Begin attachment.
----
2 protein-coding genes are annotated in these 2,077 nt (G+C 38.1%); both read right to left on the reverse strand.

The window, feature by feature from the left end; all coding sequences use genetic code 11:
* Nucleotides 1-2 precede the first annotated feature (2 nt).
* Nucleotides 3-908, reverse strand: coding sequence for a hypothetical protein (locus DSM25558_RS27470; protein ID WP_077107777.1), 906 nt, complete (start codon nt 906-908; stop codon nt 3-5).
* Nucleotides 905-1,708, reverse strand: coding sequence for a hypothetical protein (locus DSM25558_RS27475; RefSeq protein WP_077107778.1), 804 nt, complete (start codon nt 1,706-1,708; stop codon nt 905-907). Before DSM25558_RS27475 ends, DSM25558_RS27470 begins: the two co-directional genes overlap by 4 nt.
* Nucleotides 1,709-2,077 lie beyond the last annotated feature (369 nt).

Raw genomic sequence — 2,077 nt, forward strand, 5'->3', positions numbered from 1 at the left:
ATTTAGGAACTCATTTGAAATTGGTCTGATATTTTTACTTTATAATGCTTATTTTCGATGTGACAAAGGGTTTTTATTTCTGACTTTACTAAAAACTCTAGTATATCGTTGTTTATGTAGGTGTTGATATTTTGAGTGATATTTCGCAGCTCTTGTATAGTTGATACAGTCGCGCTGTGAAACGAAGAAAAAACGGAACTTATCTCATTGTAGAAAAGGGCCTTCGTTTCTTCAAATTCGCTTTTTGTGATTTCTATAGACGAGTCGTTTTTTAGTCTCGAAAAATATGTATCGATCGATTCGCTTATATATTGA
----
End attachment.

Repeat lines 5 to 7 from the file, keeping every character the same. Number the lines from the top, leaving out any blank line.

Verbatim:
* Nucleotides 905-1,708, reverse strand: coding sequence for a hypothetical protein (locus DSM25558_RS27475; RefSeq protein WP_077107778.1), 804 nt, complete (start codon nt 1,706-1,708; stop codon nt 905-907). Before DSM25558_RS27475 ends, DSM25558_RS27470 begins: the two co-directional genes overlap by 4 nt.
* Nucleotides 1,709-2,077 lie beyond the last annotated feature (369 nt).

Raw genomic sequence — 2,077 nt, forward strand, 5'->3', positions numbered from 1 at the left: